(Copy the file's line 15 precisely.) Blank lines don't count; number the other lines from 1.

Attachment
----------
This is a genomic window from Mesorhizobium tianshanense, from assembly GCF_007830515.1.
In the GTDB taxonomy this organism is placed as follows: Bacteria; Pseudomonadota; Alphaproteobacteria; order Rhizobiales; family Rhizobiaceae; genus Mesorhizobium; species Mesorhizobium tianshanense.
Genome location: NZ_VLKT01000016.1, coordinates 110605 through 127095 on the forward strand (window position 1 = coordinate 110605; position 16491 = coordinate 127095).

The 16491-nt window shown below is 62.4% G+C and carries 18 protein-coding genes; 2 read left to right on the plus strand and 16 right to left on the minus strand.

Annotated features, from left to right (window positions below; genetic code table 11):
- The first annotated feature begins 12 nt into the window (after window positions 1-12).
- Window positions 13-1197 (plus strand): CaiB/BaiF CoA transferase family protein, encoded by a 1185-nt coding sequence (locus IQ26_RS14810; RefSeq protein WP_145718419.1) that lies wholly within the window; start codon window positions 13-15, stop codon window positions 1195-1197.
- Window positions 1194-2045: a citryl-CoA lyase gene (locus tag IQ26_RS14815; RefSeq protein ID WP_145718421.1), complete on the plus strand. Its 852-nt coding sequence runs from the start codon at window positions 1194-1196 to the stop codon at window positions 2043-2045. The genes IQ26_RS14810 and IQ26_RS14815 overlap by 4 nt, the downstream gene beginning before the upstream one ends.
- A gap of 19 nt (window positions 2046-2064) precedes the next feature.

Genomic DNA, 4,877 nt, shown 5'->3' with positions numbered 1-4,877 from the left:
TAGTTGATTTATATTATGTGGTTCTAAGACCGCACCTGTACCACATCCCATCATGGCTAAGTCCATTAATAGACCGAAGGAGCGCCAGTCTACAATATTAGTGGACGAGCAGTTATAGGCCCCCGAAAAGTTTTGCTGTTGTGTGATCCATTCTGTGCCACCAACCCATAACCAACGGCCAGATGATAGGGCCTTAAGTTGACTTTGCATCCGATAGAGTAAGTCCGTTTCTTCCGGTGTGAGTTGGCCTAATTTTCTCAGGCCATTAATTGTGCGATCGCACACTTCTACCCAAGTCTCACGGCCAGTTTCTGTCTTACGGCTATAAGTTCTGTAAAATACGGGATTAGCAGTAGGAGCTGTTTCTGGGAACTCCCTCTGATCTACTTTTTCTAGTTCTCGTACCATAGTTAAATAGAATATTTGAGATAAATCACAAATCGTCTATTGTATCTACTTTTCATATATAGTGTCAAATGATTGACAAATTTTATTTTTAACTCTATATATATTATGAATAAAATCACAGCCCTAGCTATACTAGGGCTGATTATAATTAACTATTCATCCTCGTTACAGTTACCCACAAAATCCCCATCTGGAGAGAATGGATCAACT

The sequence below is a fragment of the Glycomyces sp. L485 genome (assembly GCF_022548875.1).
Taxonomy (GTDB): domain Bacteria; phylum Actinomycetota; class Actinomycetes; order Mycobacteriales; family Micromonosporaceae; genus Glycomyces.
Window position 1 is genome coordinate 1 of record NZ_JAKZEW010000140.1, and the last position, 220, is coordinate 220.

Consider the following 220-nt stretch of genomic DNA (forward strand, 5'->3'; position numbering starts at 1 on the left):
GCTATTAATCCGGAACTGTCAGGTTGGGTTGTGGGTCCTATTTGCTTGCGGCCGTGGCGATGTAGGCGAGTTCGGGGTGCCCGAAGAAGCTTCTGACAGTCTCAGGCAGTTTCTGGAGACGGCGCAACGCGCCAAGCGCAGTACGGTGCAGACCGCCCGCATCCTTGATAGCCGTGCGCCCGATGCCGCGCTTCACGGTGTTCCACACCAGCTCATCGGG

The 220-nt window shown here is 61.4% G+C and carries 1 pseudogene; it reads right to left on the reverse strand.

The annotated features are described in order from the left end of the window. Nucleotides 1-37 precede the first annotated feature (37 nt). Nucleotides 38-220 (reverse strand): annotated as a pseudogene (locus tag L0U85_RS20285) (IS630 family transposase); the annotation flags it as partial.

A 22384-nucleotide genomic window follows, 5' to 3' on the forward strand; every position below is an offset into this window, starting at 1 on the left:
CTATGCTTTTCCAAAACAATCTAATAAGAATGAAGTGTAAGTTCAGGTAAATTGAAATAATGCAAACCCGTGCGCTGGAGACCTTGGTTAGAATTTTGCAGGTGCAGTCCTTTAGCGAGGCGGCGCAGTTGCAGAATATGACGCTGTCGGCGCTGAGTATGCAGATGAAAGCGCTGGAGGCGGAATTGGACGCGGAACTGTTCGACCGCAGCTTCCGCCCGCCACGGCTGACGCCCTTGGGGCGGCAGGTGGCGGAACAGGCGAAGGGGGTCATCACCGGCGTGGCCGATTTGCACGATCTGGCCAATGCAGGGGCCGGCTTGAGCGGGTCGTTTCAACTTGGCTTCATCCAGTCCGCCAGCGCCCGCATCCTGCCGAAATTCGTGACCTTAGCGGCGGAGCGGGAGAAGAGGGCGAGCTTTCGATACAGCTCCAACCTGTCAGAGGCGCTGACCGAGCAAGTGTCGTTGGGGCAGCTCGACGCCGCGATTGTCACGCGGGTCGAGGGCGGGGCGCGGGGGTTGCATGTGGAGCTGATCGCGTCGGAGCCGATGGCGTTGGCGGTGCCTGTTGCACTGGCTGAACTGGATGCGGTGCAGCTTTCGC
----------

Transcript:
Consider the following 220-nt stretch of genomic DNA (forward strand, 5'->3'; position numbering starts at 1 on the left):